Late last year, Holyoke Medical Center became one of the first campuses in Western Mass. to make dialysis patients’ lives a lot easier.
Through a recent innovation known as subcutaneous access, dialysis patients now have a fourth — and very efficient — choice for cleansing their blood of waste products. While dialysis via fistulas, grafts, or catheterization remain the usual options at many hospitals, dialysis by the newer, subcutaneous access method is becoming an increasingly popular method at Holyoke Medical Center.
“It’s a nice alternative to catheters,” said Dr. John Horky, an interventional radiologist who performs the implant procedure of these devices at Holyoke Medical Center. “Patients like it because it’s not obtrusive and not uncomfortable.”
Dr. Jonathan Slater, a physician at Pioneer Valley Nephrology who conducts dialysis on many of the patients who use this new method, said that Horky has helped these patients immensely by bringing it to Holyoke Medical Center.
“Dr. Horky brings a tremendous amount of knowledge and skill to implanting the devices,” Slater said. “I would say he has the most experience with it in the area.”
The difference between this newer method and older ones involves understanding the difference in flow rates (how quickly the blood is removed and returned to the body during dialysis), and how doctors get access to the bloodstream. Dialysis using fistulas has become the preferred method for long-term dialysis over the years, as they usually last longer than other access methods and are less prone to infection or clotting problems.
A fistula is a surgical connection between a vein and an artery, usually done in the forearm, that allows for adequate blood flow during dialysis. Two needles are inserted into the fistula during dialysis, one for withdrawing blood and another for returning it to the body.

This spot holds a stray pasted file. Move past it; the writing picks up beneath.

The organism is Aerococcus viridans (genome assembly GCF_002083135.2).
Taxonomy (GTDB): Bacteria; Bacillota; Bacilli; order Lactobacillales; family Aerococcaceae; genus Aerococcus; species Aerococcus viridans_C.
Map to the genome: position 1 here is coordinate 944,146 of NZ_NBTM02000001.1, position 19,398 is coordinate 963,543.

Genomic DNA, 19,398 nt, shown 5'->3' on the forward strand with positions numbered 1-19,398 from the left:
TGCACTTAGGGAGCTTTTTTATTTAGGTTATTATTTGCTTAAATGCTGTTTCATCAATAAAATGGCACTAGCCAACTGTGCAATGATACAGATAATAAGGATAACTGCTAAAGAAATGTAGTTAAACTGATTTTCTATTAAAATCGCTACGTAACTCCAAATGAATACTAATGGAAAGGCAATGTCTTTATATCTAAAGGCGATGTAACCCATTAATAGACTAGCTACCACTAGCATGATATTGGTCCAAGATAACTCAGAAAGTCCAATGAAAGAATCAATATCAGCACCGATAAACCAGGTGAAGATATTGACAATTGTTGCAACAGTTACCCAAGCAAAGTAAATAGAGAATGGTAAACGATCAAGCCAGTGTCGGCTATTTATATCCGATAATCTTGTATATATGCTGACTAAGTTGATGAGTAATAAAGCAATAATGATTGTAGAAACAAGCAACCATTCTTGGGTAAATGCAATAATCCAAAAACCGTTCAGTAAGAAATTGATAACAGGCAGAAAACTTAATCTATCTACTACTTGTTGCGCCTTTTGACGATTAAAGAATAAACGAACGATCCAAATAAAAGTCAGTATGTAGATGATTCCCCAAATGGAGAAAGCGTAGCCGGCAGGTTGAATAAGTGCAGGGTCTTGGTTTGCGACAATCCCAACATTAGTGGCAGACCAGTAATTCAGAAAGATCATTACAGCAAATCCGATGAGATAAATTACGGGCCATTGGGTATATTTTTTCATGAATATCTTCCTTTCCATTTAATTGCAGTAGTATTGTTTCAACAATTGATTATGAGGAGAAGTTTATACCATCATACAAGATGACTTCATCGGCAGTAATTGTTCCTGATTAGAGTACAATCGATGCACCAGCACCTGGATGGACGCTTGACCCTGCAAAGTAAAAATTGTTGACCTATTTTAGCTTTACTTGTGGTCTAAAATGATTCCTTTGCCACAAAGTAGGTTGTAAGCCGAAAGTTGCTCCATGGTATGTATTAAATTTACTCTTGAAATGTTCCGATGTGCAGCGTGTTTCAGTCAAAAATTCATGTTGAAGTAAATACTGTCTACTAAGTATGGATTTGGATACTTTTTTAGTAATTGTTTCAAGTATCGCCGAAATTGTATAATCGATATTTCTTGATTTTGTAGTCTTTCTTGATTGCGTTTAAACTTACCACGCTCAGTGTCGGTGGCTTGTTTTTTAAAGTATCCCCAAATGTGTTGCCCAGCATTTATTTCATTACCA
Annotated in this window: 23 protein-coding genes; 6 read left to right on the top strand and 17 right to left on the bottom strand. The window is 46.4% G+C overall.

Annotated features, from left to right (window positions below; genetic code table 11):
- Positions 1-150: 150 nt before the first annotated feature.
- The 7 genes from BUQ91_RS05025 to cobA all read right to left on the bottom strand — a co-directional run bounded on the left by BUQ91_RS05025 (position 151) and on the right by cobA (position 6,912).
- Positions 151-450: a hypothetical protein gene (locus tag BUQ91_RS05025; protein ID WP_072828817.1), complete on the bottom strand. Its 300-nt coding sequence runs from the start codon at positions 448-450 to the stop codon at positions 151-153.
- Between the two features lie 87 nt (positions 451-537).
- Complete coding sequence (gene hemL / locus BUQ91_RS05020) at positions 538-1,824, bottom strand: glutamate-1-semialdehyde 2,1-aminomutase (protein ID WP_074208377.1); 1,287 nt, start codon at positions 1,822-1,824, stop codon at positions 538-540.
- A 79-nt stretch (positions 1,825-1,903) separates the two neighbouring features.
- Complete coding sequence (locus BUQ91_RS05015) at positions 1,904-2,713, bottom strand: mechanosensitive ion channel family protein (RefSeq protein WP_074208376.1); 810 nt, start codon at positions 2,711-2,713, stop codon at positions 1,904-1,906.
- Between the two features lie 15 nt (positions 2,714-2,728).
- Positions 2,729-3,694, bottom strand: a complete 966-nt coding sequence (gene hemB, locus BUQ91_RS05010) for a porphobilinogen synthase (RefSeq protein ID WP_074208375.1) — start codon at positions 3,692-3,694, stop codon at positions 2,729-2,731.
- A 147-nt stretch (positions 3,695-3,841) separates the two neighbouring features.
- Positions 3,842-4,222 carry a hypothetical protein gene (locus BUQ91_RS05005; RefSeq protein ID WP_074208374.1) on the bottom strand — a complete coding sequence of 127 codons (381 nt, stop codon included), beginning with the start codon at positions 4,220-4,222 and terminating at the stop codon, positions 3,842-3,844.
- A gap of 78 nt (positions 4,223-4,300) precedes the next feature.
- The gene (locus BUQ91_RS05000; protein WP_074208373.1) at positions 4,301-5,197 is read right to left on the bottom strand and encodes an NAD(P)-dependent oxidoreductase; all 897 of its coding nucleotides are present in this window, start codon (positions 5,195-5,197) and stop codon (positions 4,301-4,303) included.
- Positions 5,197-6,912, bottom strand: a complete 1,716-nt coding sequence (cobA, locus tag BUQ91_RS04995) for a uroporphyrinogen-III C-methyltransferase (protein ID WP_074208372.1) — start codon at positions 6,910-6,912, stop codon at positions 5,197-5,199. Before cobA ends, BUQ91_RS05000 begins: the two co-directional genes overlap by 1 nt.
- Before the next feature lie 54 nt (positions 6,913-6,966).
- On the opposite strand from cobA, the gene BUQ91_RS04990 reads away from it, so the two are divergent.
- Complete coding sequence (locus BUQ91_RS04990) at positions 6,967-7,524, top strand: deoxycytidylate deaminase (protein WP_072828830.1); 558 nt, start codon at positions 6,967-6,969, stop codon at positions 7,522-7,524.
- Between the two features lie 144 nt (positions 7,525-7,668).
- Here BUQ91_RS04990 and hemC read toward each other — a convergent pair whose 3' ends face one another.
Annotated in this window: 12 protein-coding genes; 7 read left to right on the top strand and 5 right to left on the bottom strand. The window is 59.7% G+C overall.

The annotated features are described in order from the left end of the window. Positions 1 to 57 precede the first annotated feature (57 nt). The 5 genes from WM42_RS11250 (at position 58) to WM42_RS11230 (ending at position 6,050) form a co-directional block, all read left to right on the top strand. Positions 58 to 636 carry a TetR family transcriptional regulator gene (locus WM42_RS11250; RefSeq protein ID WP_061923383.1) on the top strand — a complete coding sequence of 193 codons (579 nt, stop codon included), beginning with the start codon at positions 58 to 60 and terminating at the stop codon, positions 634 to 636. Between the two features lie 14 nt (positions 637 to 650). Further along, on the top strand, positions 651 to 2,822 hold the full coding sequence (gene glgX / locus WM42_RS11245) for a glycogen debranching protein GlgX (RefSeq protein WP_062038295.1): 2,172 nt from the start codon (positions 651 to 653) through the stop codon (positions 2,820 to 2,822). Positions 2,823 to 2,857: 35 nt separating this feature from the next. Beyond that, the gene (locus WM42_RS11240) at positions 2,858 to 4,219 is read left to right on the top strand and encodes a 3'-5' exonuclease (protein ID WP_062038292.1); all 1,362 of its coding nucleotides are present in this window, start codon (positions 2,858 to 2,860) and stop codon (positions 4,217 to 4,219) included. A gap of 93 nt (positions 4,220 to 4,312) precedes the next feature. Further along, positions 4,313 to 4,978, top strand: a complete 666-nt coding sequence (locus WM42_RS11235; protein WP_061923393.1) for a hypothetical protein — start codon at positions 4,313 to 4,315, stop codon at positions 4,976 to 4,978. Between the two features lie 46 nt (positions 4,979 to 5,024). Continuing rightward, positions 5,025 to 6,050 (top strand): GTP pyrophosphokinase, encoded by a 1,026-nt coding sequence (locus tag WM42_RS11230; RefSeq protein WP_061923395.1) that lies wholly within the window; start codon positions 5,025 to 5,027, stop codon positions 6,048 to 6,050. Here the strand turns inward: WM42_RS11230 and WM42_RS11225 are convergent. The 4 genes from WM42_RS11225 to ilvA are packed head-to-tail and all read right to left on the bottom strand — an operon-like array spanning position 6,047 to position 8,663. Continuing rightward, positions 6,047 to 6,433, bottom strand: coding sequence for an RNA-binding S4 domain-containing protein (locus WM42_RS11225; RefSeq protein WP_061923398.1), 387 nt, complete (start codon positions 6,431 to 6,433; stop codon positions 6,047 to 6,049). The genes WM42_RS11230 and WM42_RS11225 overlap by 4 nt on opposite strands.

While fistulas allow for a good flow rate, they have several problems, Horky said. First, it takes a few months — or longer — for the fistula to develop to the point where dialysis can be performed. In addition, not all patients can use fistulas: some may have veins that are too small or have other conditions which make them ineligible for the procedure.
Similar to fistulas are grafts, which indirectly connect the artery to the vein through a synthetic tube. While these can usually be used more quickly than a fistula, they have an increased potential for infection and clotting and usually do not last as long as a fistula. The least effective method, which is meant as a temporary technique, is catheterization.
While catheters allow for immediate dialysis and easy replacement, they have high infection rates, lower flow rates, and possible lifestyle restrictions. Swimming or bathing are not allowed when a catheter is implanted. The subcutaneous implant access method combines the best of all the above procedures while limiting the potential problems. This method allows for high flow rates and decreased clotting and infection, and can be discreetly covered by clothing.
The way this method works is that two ‘buttonhole’ access devices are implanted, usually in the chest, and are connected to hollow, flexible catheters that are in turn hooked up to large veins. When dialysis is needed, doctors simply insert needles into the buttonholes and remove and return the blood through them. The subcutaneous devices open only when the needle is inserted, and close immediately after its removal. The buttonhole scar tract in the skin covering these insertion areas acts similarly to the opening made by a pierced ear.
This allows for an almost pain-free needle insertion after a short time, according to Vasca Inc., the company which makes the LifeSite hemodialysis access system employed at Holyoke Medical Center. This increased flow rate and fewer problems with infection add up to increased overall efficiency.
“It provides another option, and we get very good blood flow rates compared to catheters,” said Slater.
The new technology reduces costs and increases performance in an area that hasn’t seen significant changes in 30 years, according to Vasca officials.
This new technology also is beginning to expand in its popularity for several other reasons.
“They provide immediate access for dialysis and have just been approved for chronic dialysis patients,” said Horky. “They were originally just bridge devices to those waiting for fistulas, but now can be used for chronic patients on a long-term basis.”